watched Lascelles reactions carefully, glancing at his tricorder every


few seconds.


"It feels cool. The arm isn't burning anymore. Now it feels


kinda numb. Whow! What a rush."


"It's healing nicely." The doctor confirmed, glancing again at


his tricorder. He ran the device over Lascelles in general.


"Everything is well within tolerable levels. Stay here for a few more


minutes, just in case."


The alien medics were beside themselves. "An unlimited supply


of bacta. That's incredible. We've tried duplicating it ourselves, but


no matter how we tune the duplicators, they're terrible at duplicating


biological substances. What comes through is chemically identical, but


just not the same thing!"

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Stark walked through the corridors of the alien ship, guided


by a protocol droid. He kept having to remind himself that it was an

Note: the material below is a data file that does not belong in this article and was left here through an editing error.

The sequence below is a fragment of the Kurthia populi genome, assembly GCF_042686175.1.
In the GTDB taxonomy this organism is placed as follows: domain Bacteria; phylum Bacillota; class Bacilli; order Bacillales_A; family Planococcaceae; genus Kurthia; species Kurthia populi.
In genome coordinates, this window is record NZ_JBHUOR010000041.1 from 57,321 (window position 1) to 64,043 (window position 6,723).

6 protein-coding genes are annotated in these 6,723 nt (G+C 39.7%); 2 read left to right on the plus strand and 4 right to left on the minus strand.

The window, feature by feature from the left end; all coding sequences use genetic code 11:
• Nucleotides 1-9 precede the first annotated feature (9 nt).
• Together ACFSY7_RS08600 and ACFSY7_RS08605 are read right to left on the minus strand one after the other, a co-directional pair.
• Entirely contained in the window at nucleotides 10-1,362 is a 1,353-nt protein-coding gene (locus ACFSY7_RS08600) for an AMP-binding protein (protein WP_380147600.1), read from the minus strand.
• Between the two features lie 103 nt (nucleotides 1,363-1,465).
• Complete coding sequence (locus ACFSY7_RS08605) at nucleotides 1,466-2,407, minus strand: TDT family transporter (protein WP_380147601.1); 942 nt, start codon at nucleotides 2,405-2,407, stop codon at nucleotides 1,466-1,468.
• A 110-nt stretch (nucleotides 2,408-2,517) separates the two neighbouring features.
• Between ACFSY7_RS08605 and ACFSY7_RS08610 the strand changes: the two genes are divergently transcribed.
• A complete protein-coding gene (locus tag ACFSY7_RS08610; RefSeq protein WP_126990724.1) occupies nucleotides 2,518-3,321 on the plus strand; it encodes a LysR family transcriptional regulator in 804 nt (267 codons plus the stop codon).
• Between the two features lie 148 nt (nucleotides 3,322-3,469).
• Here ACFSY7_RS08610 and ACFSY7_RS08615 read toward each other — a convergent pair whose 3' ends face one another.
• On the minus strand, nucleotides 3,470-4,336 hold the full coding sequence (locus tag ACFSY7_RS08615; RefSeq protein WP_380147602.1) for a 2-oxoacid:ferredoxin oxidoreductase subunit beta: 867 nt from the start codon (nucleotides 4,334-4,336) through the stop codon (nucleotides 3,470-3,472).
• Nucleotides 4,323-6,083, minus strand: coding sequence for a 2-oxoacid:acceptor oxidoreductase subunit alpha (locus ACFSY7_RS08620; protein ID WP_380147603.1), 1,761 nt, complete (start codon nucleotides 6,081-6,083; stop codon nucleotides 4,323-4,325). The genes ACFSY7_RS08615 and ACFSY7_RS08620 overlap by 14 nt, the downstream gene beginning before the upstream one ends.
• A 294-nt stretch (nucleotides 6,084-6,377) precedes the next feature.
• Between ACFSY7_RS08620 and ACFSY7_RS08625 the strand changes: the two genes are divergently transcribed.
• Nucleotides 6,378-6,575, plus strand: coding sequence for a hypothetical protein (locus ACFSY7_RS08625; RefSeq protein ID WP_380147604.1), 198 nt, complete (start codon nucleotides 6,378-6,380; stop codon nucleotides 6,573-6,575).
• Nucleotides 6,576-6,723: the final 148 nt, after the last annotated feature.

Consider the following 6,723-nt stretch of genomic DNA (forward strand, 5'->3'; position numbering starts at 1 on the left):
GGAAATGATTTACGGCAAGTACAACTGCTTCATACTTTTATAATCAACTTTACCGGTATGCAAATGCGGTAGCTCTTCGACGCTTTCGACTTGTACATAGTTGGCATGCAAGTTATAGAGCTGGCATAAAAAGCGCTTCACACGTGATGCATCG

alien ship. It's crew was almost entirely human, with a few


unidentified alien species here and there. It definitely looked like


something a human mind might design, but certainly not a human mind as


he understood it. For all that these people looked human, and


registered human on a scanner, there morality and values and


thought-processes though were alien to him.


He had just finished the largest burial detail he had ever had


to undertake in his career as a starship captain. Various accidents


and incidents over the years had resulted in one or two or more deaths


and burials, but he had been fortunate never to have lost a ship, or


as many people as he just had to bury. There was hardly a family


on-board his ship that had not lost somebody. A wife. A husband. A


father or mother. A son.


The saddest funeral had been for Dougherty's six year old